Chris Nogy, the husband of a Republican Party official in Arkansas, suggested it was a shame that voters couldn’t just threaten to shoot GOP state legislators who voted for the state’s Medicaid expansion ….

Benton County GOP…. Nogy did not similarly target Democratic lawmakers “as bullet backstops,” he wrote, because in voting for Medicaid expansion, they were simply doing what their party wanted them to do.

PoliticsUSA.com reports that Chris Nogy is the husband of the Benton County GOP secretary, Leigh Nogy. Benton County is located in the northwest part of Arkansas, bordering Missouri and Oklahoma.

In his essay, Nogy described Medicaid expansion as a “threat domestic” and said that Republicans “need to get a LOT tougher if we are ever to assure that events like those that took place this week don’t happen again.” He noted that his 13-year-daughter was returning a $200 scholarship and plaque from the Arkansas Federation of Republican Women in protest.

The angry essay has already drawn criticism from fellow Republicans. The Benton County Republican Party condemned it, saying that they do not support shooting Republican lawmakers. And Lt. Gov. Mark Darr (R) tweeted, “The party that gets rid of its crazies first will be the long term majority party in Arkansas,” according to The Arkansas Times.

So far, Nogy is not backing down, though it is worth noting that, sadly, extreme strangeness is hardly a rare phenomenon among Arkansas Republicans. Celock notes that last year, “it was revealed that former state Rep. Charlie Fuqua, who was seeking a return to the Legislature, had written that he wanted to give parents the right to have the state government kill ‘rebellious children,’ and he suggested expelling all Muslims from the country.” And we ought not forget Rep. John Hubbard, who last year published a book arguing, among other things, that—

The institution of slavery that the black race has long believed to be an abomination upon its people may actually have been a blessing in disguise. The blacks who could endure those conditions and circumstances would someday be rewarded with citizenship in the greatest nation ever established upon the face of the Earth.

Yes. Arkansas.

Sigh.

Update: Ben Carson’s Fake Apology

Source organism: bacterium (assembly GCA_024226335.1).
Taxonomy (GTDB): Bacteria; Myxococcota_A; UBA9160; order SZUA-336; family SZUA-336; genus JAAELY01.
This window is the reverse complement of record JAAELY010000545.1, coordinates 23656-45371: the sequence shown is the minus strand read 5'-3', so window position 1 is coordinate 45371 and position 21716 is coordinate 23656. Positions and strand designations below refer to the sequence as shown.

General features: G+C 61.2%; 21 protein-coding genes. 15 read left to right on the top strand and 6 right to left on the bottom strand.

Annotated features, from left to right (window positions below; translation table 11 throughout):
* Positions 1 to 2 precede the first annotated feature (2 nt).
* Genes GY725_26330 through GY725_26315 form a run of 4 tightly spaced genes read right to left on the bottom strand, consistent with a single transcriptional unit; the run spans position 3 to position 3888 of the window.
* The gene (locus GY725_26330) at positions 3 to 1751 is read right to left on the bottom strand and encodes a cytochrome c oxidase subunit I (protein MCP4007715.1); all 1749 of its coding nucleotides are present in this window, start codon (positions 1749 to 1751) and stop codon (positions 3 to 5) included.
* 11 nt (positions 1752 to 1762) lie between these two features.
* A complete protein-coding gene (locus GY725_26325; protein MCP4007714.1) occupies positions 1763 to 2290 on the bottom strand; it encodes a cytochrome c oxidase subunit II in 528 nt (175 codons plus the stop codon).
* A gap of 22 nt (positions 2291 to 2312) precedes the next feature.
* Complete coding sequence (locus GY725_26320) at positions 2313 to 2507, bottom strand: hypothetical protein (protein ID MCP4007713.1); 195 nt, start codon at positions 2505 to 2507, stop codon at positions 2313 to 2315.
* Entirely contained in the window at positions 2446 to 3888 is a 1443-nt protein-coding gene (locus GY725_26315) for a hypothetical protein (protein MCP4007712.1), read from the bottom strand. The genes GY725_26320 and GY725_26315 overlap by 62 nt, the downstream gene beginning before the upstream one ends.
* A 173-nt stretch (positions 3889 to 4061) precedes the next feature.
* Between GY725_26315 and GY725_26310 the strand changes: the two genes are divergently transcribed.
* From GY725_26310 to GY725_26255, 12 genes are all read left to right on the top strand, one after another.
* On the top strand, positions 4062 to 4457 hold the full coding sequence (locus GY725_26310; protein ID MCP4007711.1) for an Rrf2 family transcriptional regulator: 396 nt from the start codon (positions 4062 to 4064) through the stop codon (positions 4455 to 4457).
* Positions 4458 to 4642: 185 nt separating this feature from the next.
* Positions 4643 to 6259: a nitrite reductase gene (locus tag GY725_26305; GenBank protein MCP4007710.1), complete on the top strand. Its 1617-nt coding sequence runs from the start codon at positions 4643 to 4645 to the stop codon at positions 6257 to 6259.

“What really saddens me is that my poorly chosen words caused pain for some members of our community and for that I offer a most sincere and heartfelt apology. Hurting others is diametrically opposed to who I am and what I believe. There are many lessons to be learned when venturing into the political world and this is one I will not forget. Although I do believe marriage is between a man and a woman, there are much less offensive ways to make that point. I hope all will look at a lifetime of service over some poorly chosen words.”

Ben Carson

Bush, CarsonPerhaps it adds some clarity to an earlier consideration: It didn’t really mean anything.

Dr. Benjamin Carson has offered an apology for having reiterated a twenty-year stale talking point about homosexuals, child molesters, and cross-species rapists, but it is nonetheless a strange apology:

Step One: The pseudo apology: Last Friday, Carson told MSNBC’s Andrea Mitchell he was sorry “if anybody was offended” by his anti-gay comments. No one seemed especially impressed by the quintessential non-apology apology.

Step Two: Lashing out at critics: When the criticism continued, Carson appeared on a right-wing radio show to blame his detractors, insisting that white liberals are “the most racist people there are.” He added that his critics are outraged because he dared to “come off the plantation.”

Step Three: Contrition: Dr. Paul Rothman, the dean of the medical faculty at Johns Hopkins and the CEO of Johns Hopkins Medicine, where Carson has been a celebrated colleague, condemned Carson’s “hurtful, offensive language” that was “inconsistent with the culture of our institution.” Immediately thereafter, Carson published an apology to “the Hopkins Community.”

If nothing else, it (ahem!) colors the context of Carson’s “plantation” remark.

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Ramirez, Lowry, Alito: The Speed Bump Trio


Michael Ramirez* on last week’s marriage equality arguments before the Supreme Court:
Shotgun Wedding
I suppose the shotgun wedding is an obvious punch line; it has percolated for a few days.